By Joel Warner
By Michael Roberts
By Alan Prendergast
By Michael Roberts
By Michael Roberts
By Amber Taufen
By Patricia Calhoun
By William Breathes
At first, Traci was not in any hurry to have kids. The experience of having Mason, now a robust four-year-old, convinced her that she wanted more children. But in the summer of 2012, 22 weeks into her second pregnancy, the couple's perinatologist told them it was time to change their plans.
An ultrasound had revealed that the fetus had both of the primary vessels carrying blood from the heart, the pulmonary artery and the aorta, on the right side — a condition known as double outlet right ventricle, or DORV. In a normal heart, the aorta is on the left side; the unusual configuration was complicated by the fact that the left chamber wasn't receiving blood flow and hadn't developed properly. In other words, Jackson had only half a functioning heart.
DORV is incredibly rare, the Holbrooks were told. It accounts for less than 1 percent of all heart defects. But the approach to treatment has much in common with other kinds of "single-ventricle" defects, all of which impede the heart's ability to efficiently deliver oxygen-depleted blood to the lungs, receive oxygen-rich blood in return, and pump it to the rest of the body.
The doctors at Children's Hospital Colorado, which sees twenty to thirty single-ventricle cases a year, confirmed the diagnosis. They told the Holbrooks that they were looking at three options. One, they could terminate the pregnancy — a decision that had to be made in the next two weeks in order to avoid the complexities of a late-term abortion. Two, they could have Jackson and allow the doctors at Children's to try to rearrange the plumbing, through a series of three surgeries designed to improve the damaged heart's efficiency.
The third option was to deliver the baby but not attempt any form of medical intervention beyond what the doctors called "comfort care." It was likely Jackson would die within a month. Both parents rejected that option from the start, but wavered between the other two.
"We're both pro-choice," Chris says. "We definitely battled with the question of quality of life. Whether this was the best thing for him and for us. Whether it would be selfish or a favor to him not to go ahead with the pregnancy."
"Those were two of the hardest weeks," Traci says. "I actually was the one who was more for not going forward with the pregnancy."
There was no easy answer. Traci read that the survival rate for single-ventricle kids was 98 percent, "but what they don't tell you is that 'survival' is defined as living for thirty days after hospital discharge," she says. "Twenty percent of them don't make it to kindergarten."
Traci underwent an amniocentesis to see if there was a possibility of Down syndrome or some other chromosomal disorder, but the tests indicated no abnormality beyond the bad ticker. Chris knew that their lives would be better on paper, financially and otherwise, if they chose abortion — but he worried that Traci might never recover emotionally from the decision. They talked to parents of other cardiac kids, some of whom were now in their teens or twenties, playing soccer and going to college.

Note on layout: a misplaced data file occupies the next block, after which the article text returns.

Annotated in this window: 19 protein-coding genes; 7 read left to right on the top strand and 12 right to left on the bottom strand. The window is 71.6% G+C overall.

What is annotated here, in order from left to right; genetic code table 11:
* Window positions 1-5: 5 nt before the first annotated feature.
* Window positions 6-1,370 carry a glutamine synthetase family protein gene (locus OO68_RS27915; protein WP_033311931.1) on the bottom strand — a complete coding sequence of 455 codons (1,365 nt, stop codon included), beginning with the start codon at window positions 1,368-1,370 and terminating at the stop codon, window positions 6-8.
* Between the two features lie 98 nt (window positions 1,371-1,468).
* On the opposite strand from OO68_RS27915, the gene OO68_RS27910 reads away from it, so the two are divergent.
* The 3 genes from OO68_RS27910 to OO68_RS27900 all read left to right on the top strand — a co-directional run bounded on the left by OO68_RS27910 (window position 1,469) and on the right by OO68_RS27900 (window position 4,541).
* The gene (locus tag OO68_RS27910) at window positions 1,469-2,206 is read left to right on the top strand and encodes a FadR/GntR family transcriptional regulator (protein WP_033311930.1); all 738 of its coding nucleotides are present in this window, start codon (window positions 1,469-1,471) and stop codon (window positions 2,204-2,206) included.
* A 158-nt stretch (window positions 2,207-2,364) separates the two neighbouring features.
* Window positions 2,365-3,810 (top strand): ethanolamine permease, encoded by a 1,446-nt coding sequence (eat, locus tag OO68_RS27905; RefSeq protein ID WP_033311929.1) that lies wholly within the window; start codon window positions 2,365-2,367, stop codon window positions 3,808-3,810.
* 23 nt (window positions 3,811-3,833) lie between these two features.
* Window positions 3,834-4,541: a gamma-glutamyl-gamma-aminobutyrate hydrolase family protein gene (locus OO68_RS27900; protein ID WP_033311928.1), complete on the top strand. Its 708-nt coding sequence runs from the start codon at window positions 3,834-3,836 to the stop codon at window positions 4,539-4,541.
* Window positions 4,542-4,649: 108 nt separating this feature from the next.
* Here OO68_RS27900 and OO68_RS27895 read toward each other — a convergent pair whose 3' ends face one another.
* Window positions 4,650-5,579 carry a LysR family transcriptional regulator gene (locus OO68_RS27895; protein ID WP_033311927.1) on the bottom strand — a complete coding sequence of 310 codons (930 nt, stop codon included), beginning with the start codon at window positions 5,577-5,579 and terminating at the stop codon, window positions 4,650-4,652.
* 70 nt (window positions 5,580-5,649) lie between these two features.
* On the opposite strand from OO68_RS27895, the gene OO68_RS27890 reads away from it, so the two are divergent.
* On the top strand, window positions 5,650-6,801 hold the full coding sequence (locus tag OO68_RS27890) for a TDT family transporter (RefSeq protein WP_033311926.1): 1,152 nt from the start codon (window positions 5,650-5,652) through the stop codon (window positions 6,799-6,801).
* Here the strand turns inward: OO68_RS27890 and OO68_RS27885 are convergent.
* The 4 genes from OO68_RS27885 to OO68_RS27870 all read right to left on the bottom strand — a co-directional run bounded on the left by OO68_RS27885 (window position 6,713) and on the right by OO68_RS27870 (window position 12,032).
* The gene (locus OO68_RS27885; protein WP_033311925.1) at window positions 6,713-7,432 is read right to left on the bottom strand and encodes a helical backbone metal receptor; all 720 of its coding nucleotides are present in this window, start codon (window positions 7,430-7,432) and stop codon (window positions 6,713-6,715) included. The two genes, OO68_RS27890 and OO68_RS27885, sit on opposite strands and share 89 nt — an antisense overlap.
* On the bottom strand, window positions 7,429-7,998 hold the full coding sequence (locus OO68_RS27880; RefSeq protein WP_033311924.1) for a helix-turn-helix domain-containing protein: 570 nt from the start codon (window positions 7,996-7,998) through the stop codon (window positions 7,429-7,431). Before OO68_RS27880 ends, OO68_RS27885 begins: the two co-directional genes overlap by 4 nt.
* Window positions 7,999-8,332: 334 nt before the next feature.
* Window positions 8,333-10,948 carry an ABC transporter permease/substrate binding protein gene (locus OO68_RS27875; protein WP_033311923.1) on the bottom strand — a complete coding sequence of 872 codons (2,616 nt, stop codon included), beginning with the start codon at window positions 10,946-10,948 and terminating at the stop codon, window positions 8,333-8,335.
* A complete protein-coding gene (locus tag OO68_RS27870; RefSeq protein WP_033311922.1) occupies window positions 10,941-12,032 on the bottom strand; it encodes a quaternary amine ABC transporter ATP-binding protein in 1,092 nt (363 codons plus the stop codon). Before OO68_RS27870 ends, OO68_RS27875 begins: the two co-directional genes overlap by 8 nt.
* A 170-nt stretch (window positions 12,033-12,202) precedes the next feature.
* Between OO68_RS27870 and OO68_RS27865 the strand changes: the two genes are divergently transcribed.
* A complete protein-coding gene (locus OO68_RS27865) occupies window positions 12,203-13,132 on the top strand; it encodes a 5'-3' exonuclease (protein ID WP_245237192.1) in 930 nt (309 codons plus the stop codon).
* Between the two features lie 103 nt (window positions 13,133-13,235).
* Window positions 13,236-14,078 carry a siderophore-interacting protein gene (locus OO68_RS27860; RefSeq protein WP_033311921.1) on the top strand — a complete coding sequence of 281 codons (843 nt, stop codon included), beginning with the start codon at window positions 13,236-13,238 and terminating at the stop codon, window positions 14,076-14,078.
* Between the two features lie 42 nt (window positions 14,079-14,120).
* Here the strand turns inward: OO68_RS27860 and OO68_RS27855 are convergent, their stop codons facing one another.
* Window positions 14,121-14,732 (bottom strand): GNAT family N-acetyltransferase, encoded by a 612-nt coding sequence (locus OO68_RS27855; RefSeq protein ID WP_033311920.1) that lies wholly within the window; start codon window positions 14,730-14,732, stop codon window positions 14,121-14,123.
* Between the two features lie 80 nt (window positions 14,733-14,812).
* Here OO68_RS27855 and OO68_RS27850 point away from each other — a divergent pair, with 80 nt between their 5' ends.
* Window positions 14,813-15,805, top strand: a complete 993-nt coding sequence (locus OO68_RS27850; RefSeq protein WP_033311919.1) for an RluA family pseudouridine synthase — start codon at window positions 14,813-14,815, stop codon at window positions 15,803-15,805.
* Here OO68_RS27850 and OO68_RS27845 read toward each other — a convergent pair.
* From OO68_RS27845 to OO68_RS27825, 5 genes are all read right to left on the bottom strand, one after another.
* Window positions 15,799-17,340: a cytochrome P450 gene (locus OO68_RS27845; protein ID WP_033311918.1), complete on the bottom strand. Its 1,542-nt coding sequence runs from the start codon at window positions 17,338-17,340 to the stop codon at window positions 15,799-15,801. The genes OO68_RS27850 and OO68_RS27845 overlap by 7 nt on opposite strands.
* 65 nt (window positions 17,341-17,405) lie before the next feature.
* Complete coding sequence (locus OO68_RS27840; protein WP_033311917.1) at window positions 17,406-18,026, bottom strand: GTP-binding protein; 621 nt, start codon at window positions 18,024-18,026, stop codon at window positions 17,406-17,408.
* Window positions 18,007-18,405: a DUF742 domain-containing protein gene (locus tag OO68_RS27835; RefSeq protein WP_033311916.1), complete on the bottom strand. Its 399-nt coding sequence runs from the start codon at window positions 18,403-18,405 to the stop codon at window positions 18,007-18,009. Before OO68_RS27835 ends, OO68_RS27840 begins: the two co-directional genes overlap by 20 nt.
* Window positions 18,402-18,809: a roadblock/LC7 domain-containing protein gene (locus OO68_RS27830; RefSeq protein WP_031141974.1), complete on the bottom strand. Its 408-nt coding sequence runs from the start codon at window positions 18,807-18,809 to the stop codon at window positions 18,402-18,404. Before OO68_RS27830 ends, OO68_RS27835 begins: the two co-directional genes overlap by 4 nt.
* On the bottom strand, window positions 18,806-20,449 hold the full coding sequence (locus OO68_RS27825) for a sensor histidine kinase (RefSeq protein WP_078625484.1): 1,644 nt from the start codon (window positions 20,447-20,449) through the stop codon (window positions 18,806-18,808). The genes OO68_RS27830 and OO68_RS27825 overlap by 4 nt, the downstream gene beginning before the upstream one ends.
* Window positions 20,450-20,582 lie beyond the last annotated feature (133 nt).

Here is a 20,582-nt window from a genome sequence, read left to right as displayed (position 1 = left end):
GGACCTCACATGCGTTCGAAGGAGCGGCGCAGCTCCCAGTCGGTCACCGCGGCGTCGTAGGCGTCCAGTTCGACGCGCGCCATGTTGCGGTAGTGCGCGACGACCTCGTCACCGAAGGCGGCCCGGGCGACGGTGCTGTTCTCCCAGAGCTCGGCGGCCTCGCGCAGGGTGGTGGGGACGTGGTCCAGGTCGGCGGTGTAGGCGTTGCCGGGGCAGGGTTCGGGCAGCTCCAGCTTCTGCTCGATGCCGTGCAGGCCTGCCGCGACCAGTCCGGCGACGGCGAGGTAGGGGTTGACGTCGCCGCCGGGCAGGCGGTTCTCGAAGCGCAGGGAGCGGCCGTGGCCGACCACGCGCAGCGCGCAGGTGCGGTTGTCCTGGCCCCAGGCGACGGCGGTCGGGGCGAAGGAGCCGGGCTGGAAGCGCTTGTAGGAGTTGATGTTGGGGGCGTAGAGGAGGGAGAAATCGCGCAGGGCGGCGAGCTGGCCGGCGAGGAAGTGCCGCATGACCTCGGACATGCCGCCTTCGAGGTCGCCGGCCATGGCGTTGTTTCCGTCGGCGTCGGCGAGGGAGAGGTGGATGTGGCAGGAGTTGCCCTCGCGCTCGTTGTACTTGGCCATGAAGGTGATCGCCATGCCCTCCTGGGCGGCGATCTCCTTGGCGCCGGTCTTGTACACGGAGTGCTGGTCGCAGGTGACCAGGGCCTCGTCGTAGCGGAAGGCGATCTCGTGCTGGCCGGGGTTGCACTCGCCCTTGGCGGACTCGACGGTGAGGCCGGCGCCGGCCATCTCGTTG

The deadline arrived. Traci had already made an appointment at the abortion clinic. But in the course of a two-hour phone conversation with her mother, a nurse, she decided she was going to have this baby.
"What it came down to, at the end of the day, is that I couldn't take my child's life," she says. "If God did it, that would be God's choice. I would do my best to respect it. But I couldn't do it."
The last few weeks of her pregnancy flew by in a blur. "It was hard to feel fine physically and be a disaster emotionally," she says.
On October 11, 2012, she paused at the threshold of the Children's delivery room, where she was scheduled for a C-section. A team of doctors was poised to swoop in and help if things didn't go as expected. She thought about how she was taking her son from a safe place inside her to an unsafe world.
The delivery was uneventful. She got to hold Jackson for two hours without any tubes or wires on him. Then they took him away from her, to the cardiac ICU.
The good news from the outset was that Jackson's aorta, while oddly placed, was functional; in many single-ventricle conditions, a crimped or underdeveloped aorta can be one of the most serious obstacles to getting blood to the body.
The bad news arrived when Jackson was five days old and about to undergo his first major heart surgery. Traci had noticed that Jackson's ears had looked a little funny at birth, but that had seemed like the least of his worries. On the fifth day a stream of specialists inspected her baby and offered one alarming opinion after another. An ophthalmologist studied his eyes and declared that he had at least one coloboma, a missing notch of tissue that could seriously affect his vision. An audiologist tested his hearing and suggested he might be deaf. A speech therapist advised against having him drink by mouth because he might choke, due to airway issues.